In contrast, Frase + Bri’s set was abysmally dull, and not just for the audience – I’m absolutely convinced I saw Bri (one half of the keyboard duo) yawn mid-song. Every one of their songs seemed to consist of approximately three chords played repetitively over a flat, unimaginative beat. If, at some point in the near future, you decide to attend one of their gigs – be sure to take a newspaper or a good book. So So Modern played a fantastic gig, belting out their searing synth-punk tunes with the usual energy and enthusiasm – proving, once again, the damn good reason for their popularity. Treating us to a decent mix of fresh material and older songs, So So demonstrated just how much more dynamic their sound has become. From the spacious and moody opening song ‘Keychains’ through to the jangling punk crash of ‘Loose Threads and Theramins’, everyone’s favourite costume-clad quartet gave us a full run-down of what we’ll be missing so dearly when they embark on their overseas adventure. Good luck guys, take care. Sniff.

In other news, a drugged-up sodomite bastard urinated on a friend of mine during So So’s set. Not cool – let’s not confuse the dance floor with a toilet seat, guys.

WAYNE ANDERSON by Clodagh O’Connor-Mckenna

Like many in the small crowd that assembled to watch Wayne Anderson’s free lunchtime performance on Tuesday, I must say I felt a little bemused.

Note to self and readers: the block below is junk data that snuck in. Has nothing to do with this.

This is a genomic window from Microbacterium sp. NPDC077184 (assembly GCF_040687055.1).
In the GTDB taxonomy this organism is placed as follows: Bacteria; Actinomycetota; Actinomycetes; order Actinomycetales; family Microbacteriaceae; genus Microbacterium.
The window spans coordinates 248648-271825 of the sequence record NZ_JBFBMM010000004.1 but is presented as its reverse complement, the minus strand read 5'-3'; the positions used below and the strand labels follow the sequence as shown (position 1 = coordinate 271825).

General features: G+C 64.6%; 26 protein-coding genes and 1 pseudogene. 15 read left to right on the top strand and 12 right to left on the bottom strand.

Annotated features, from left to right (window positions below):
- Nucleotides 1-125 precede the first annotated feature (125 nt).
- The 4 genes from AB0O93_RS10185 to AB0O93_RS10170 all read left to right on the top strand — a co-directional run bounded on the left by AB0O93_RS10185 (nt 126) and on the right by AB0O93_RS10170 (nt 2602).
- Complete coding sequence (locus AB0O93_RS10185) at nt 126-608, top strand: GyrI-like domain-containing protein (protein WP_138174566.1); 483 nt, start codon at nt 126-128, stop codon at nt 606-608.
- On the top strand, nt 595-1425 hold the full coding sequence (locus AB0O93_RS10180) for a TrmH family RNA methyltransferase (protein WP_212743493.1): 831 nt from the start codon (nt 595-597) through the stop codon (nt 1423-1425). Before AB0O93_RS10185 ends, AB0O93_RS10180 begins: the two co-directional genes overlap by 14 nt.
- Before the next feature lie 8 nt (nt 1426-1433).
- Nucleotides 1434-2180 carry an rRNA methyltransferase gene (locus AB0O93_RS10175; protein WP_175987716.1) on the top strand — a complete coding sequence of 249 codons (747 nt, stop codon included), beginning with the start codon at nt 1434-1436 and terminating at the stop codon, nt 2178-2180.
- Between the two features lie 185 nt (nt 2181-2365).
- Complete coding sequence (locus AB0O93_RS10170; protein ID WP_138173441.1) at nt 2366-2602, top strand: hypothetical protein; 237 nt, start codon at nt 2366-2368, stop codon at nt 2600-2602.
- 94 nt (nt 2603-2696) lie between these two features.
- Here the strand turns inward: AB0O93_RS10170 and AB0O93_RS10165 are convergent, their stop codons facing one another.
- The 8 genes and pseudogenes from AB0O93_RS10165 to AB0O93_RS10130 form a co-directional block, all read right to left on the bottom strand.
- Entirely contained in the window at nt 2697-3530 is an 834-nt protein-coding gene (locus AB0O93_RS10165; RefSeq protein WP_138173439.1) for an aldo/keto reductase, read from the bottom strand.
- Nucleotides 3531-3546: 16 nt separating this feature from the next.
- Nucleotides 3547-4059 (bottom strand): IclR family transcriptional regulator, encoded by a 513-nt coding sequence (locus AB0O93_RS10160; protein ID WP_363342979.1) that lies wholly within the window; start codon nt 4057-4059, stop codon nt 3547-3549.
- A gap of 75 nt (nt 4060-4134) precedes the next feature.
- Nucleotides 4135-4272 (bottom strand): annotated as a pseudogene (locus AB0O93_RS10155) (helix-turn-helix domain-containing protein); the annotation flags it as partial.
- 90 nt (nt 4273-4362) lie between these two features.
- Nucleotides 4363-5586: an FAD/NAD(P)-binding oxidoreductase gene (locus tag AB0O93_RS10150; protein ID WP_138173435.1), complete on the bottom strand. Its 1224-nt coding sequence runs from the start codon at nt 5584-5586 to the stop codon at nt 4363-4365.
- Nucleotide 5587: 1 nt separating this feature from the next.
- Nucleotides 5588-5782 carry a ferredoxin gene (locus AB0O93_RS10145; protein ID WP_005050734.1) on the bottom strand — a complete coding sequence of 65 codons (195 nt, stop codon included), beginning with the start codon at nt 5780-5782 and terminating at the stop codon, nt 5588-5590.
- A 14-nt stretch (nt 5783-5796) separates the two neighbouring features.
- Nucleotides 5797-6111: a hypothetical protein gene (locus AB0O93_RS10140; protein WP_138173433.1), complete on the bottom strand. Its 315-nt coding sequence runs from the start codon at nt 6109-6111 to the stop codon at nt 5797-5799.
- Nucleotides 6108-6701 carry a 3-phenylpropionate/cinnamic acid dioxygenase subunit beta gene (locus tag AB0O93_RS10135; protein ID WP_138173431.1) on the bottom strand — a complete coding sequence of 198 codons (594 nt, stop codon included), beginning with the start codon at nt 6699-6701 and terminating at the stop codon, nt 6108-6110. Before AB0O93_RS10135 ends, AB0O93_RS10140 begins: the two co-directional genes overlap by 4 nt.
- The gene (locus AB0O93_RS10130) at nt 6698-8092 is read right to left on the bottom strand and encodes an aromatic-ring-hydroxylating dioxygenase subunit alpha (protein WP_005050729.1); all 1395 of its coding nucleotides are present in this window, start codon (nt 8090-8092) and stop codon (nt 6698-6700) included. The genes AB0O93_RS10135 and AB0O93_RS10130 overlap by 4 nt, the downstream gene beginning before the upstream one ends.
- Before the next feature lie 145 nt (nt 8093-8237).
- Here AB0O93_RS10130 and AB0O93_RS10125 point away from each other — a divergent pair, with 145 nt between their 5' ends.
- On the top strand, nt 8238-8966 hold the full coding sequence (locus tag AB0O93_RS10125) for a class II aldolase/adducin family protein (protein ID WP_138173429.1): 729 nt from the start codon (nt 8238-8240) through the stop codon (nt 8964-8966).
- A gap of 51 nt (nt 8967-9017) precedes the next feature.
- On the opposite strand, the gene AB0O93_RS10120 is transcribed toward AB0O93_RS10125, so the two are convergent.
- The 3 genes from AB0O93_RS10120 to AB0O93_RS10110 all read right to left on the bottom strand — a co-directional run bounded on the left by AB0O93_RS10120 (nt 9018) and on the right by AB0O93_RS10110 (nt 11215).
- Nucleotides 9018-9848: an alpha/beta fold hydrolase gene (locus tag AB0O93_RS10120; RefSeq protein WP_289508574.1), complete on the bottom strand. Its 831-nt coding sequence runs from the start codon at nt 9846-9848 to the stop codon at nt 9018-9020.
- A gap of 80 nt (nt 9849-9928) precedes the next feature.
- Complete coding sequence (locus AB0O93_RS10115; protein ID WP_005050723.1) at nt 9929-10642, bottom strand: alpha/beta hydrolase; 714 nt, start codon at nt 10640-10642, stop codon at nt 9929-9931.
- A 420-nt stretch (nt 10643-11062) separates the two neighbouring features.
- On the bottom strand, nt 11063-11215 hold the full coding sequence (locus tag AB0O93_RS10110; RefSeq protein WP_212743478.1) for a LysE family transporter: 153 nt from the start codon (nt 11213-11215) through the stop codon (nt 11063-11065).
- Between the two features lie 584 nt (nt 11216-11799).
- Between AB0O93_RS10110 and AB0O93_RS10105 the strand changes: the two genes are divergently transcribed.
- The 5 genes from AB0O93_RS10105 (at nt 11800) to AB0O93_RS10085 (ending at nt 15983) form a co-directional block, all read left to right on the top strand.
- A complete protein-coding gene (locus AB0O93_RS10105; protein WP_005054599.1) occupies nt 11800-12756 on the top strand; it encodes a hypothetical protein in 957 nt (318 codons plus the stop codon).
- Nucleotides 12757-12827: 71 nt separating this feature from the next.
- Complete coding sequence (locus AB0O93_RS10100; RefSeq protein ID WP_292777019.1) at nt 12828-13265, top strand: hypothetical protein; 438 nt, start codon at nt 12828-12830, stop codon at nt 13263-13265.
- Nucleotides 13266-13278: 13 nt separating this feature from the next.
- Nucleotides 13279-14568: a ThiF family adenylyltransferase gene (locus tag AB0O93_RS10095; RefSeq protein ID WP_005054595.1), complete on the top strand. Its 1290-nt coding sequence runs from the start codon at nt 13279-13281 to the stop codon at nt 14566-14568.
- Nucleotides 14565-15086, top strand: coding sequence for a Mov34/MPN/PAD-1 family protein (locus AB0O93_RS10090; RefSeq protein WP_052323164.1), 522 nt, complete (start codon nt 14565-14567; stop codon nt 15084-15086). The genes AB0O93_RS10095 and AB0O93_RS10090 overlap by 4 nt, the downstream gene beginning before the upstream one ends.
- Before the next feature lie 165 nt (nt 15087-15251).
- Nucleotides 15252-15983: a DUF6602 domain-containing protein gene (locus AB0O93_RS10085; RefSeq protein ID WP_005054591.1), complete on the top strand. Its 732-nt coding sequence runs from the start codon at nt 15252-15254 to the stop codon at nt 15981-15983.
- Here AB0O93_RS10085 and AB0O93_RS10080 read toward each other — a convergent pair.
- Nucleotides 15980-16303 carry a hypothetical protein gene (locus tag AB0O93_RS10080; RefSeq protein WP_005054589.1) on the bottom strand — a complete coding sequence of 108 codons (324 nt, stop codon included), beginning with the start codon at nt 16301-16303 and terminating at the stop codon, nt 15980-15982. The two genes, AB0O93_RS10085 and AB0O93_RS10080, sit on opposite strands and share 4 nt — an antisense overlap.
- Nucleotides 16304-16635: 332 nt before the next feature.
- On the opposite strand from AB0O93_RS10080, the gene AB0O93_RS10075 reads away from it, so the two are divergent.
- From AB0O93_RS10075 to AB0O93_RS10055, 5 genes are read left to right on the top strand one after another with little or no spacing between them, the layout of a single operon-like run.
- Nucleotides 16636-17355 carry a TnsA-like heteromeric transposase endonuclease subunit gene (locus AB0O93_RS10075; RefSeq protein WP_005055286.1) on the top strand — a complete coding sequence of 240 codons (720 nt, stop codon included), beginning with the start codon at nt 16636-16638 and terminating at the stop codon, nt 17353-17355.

Walking out onto the deck of the SUB felt like stepping into the middle of a very tacky wedding reception held in a Scout Hall – or possibly onto the deck of the world’s cheapest cruise ship.

Anderson, star of the TV2 cult hit Wayne Anderson: Singer of Songs, treated the thoroughly disinterested crowd to a collection of classic covers from Elvis, Neil Diamond and Tom Jones, amongst others. In between songs he attempted to enlighten us all by sharing with us small tid bits of information about the next artist or song.

All the hype around Anderson is far more intriguing than the man himself. He was disappointingly uncharismatic, despite the perfect outfit complete with aviators and a white shirt unbuttoned to an inappropriate level.

If you want to actually be entertained by this man just read the endless comments on him by the media. The guy even has a MySpace. John Campbell and Elvis are in his top eight.

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Salient is a magazine. Salient is a website. Salient is an institution founded in 1938 to cater to the whim and fancy of students of Victoria University. We are partly funded by VUWSA and partly by gold bullion that was discovered under a pile of old Salients from the 40's. Salient welcomes your participation in debate on all the issues that we present to you, and if you're a student of Victoria University then you're more than welcome to drop in and have tea and scones with the contributors of this little rag in our little hideaway that overlooks Wellington.